Laura and Bill
lkb4003 at labs.tamu.edu
Tue Mar 26 18:02:06 CST 2002
CRITERIA FOR DEATH PENALTY HELD UP FOR SCRUTINY BY SMITH COUNTY LAWYERS
A judge ruled Friday that 9 East Texas district attorneys must appear
in a Smith County courtroom to explain their criteria for seeking the
death penalty in capital murder cases.
9 East Texas district attorneys must appear in a Smith County courtroom
to explain their criteria for seeking the death penalty in capital murder
cases, a judge ruled Friday.
The Smith County District Attorney's Office wants the county's latest
capital murder defendant condemned to Texas's death row, but his lawyers
are questioning the constitutionality of the death penalty.
In a rare move, Gregory Russeau's defense team has subpoenaed 10 district
attorneys and 10 county judges from across East Texas in an effort to
prove the death penalty is arbitrarily sought and inconsistently applied.
Assistant Smith County District Attorney Ed Marty, in a hearing Friday,
accused the defense lawyers of "pestering" and "harassing" elected
officials by forcing them to travel to Tyler with information that is
either irrelevant or can be obtained by the lawyers themselves.
In a compromise, 241st state District Judge Diane DeVasto ruled the county
judges do not have to appear to avoid "unnecessarily disrupting county
She also excluded Cherokee County District Attorney Elmer Beckworth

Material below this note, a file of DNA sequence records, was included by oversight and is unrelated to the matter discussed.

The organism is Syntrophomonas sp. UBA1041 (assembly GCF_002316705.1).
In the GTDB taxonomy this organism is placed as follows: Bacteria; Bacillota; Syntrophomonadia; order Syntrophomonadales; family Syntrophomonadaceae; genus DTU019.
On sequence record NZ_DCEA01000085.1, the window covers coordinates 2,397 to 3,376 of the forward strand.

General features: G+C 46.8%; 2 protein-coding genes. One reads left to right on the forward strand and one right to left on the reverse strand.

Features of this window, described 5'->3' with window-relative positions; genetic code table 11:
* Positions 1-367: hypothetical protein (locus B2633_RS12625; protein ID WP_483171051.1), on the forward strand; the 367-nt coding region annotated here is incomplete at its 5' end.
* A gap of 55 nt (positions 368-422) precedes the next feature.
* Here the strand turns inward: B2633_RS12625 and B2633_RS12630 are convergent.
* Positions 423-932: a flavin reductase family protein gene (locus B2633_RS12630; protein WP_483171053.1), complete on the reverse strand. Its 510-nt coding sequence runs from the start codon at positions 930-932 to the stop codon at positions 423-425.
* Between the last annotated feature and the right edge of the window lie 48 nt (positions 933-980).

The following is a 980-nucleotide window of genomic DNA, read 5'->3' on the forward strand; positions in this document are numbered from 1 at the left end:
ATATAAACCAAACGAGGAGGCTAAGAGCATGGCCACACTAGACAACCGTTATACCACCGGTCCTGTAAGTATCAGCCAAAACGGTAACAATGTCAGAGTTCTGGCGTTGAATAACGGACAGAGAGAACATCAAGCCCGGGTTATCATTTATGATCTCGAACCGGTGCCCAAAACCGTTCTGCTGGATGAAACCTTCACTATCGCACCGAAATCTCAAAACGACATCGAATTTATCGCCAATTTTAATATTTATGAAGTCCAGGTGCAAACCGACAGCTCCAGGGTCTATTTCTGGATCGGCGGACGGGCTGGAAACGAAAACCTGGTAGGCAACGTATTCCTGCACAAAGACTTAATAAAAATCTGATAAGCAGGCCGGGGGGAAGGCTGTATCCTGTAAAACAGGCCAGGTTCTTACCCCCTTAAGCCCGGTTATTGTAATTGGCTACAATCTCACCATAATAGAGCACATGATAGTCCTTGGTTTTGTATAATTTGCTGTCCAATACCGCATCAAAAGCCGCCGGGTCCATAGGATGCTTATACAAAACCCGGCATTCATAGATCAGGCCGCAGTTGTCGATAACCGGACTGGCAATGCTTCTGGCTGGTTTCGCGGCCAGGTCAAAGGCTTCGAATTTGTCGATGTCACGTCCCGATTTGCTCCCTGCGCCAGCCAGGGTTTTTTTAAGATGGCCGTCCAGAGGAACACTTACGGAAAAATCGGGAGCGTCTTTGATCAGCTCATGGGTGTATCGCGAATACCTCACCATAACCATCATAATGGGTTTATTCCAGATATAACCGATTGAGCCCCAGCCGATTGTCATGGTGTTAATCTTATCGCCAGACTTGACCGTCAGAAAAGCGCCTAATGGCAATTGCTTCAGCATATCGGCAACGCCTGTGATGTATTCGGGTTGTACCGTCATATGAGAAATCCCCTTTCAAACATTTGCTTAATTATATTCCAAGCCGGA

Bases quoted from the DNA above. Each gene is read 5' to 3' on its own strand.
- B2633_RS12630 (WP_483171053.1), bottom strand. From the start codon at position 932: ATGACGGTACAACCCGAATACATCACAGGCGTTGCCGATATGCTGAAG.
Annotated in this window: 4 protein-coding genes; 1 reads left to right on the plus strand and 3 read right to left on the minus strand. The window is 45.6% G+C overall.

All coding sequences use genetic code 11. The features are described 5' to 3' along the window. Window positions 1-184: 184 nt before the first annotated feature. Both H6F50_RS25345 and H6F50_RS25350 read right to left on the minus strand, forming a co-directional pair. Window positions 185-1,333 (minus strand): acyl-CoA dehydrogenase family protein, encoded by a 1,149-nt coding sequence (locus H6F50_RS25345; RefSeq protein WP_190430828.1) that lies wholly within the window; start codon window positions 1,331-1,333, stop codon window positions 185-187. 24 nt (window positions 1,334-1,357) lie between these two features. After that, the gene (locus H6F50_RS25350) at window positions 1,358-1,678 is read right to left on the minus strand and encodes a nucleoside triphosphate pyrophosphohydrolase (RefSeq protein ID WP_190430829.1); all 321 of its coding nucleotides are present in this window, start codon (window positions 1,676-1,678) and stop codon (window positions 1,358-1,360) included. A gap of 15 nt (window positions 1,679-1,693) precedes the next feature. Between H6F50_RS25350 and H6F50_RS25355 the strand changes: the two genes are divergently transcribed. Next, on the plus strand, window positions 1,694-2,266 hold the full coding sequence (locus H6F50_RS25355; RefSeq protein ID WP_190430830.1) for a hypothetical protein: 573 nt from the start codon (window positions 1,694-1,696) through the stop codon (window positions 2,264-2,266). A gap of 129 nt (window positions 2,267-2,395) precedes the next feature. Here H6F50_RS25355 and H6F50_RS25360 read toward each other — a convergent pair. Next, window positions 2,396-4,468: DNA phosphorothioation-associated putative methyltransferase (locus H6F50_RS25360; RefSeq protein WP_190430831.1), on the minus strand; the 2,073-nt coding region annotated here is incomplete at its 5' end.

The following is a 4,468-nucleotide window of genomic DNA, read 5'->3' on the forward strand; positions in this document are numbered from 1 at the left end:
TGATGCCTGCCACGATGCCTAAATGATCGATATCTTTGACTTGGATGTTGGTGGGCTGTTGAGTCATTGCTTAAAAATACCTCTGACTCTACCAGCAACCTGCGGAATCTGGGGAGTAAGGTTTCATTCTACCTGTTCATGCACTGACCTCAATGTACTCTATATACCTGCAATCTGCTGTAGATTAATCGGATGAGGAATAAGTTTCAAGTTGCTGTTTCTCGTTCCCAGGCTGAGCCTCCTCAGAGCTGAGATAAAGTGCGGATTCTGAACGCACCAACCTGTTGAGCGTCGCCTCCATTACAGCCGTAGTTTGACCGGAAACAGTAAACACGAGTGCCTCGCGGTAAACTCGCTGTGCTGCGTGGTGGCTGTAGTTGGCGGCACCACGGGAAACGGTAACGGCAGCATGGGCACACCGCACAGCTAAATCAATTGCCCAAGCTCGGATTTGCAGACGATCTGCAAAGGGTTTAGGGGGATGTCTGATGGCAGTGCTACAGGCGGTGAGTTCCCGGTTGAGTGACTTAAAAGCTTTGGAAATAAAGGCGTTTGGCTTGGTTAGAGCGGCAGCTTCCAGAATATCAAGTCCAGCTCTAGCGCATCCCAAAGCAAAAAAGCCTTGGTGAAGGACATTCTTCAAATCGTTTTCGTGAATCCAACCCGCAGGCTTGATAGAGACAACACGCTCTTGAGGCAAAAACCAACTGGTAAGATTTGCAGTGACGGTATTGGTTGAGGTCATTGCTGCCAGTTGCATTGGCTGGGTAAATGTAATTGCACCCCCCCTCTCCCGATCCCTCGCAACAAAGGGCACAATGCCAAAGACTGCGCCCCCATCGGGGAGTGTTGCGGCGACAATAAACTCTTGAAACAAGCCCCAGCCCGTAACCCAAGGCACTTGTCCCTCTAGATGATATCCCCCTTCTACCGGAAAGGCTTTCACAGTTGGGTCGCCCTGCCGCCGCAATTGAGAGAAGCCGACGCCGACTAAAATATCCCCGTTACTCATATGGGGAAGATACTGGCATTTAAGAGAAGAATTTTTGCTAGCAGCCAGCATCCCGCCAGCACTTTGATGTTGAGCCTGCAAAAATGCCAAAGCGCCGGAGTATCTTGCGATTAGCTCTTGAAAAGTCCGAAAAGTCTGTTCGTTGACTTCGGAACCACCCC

because the subpoenas are for a Monday court proceeding. Cherokee County's
grand jury meets Monday and the district attorney does not have anyone to
replace him in his absence.
Judge DeVasto quashed parts of the subpoenas that would compel the
officials to bring documents from capital murder cases, written criteria
for seeking capital punishment and census information breaking down their
counties' populations according to race and economic status.
The judge said the information could be ordered by the judge presiding
over Monday's hearing, and the witnesses could provide a time frame of
when it would be available.
State District Judge Louis Gohmert, who is overseeing the Russeau case,
was on vacation this week but is to return for Monday's proceeding.
Referring to the subpoenas as a whole, Marty suggested Judge DeVasto
"quash this frivolous thing," and said it appears Russeau's lawyers want
to "harass public officials."
"We need the elected officials here to ask them, 'when do you seek the
death penalty?,'" argued Clifton Roberson, lead counsel in the Russeau
case. "Without the hearing, we don't know that."
Marty took offense to Roberson's referral to race as a factor in seeking
the death penalty.
"I object to him making that statement as if he knows it's the truth,"
In addition to Smith County District Attorney Jack Skeen Jr., prosecutors
from Wood, Gregg, Harrison, Van Zandt, Upshur, Anderson, Rusk and
Henderson counties are to appear in Gohmert's court Monday.
Russeau, 31, is to go to trial in May for the fatal beating and robbery of
his friend, 75-year-old James Syvertson. He was killed at his auto repair
shop in Flint. Russeau was arrested in Gregg County where he was caught in
the victim's vehicle.
The defendant's attorneys, Roberson and Brandon Baade, want Judge Gohmert
to rule out the death penalty as a possible punishment if Russeau is
convicted. The lawyers claim capital punishment violates the U.S.
Constitution because prosecutors arbitrarily seek the death penalty
according to economic feasibility and other factors.
Roberson wrote the defense motion, alleging state law "fails to provide a